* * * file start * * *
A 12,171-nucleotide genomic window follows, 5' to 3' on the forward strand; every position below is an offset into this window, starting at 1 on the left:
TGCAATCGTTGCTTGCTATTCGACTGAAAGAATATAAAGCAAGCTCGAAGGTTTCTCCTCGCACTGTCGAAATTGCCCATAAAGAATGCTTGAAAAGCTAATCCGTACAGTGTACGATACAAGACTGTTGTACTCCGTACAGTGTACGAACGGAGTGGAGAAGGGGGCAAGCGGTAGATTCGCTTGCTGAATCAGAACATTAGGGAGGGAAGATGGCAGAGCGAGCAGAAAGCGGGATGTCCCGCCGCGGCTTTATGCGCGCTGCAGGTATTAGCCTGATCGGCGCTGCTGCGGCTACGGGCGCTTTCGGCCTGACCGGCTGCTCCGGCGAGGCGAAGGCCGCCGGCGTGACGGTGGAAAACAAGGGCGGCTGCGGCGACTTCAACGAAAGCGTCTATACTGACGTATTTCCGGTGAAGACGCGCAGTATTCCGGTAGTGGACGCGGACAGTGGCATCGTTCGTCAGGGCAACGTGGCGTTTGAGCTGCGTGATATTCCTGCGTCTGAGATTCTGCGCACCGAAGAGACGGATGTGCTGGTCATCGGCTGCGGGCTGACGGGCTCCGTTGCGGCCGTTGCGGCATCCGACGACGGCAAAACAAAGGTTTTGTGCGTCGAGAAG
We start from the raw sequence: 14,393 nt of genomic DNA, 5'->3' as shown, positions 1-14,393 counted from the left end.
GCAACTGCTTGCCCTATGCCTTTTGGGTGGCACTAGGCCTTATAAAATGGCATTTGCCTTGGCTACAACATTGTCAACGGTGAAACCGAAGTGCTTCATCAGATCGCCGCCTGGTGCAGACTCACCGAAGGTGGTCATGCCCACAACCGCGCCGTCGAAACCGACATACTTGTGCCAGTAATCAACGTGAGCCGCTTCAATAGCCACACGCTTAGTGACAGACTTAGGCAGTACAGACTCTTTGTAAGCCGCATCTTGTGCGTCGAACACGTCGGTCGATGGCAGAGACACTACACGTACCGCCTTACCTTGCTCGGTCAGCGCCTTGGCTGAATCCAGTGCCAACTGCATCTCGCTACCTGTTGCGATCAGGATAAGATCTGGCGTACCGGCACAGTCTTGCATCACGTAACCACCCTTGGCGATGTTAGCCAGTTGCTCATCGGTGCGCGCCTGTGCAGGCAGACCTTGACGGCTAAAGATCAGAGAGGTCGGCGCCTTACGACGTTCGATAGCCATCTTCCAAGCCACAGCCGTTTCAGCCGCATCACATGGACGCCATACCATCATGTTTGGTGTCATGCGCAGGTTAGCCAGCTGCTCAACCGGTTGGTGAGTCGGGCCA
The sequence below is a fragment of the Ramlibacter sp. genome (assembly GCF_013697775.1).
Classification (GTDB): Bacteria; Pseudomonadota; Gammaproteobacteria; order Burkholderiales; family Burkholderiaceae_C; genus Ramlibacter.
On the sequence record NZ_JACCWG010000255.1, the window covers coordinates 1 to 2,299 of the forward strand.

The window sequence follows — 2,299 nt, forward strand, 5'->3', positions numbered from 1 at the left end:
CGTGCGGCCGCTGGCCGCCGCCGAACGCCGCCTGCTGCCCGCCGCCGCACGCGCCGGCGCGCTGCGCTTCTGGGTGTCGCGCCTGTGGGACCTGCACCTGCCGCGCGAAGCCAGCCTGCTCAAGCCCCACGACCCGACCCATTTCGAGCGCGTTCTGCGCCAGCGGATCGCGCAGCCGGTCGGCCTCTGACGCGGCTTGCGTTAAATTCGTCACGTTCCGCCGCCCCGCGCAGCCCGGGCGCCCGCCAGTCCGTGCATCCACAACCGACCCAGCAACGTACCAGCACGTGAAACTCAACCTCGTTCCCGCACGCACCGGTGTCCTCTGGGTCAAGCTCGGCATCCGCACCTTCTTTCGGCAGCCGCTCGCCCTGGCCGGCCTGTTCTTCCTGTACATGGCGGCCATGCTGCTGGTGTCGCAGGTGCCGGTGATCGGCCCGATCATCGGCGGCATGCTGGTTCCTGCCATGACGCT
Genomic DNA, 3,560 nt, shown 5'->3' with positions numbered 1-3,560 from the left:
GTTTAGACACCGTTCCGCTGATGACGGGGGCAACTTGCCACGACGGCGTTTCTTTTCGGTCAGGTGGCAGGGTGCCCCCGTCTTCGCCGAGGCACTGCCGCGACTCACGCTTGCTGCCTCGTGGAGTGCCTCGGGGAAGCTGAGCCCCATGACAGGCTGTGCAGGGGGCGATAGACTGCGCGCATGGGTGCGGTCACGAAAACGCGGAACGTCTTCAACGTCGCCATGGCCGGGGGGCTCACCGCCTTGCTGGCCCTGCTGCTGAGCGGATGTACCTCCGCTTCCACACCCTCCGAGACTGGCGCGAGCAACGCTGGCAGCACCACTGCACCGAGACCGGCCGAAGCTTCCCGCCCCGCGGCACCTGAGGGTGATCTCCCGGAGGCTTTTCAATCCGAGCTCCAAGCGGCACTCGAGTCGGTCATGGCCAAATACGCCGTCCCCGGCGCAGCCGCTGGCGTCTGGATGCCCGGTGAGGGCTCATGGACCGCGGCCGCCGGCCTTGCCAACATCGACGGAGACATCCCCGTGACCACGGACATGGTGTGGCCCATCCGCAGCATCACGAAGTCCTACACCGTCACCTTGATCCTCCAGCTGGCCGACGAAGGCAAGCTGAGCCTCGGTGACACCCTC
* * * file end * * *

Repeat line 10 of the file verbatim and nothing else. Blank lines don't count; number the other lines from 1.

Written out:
Genomic DNA, 3,560 nt, shown 5'->3' with positions numbered 1-3,560 from the left: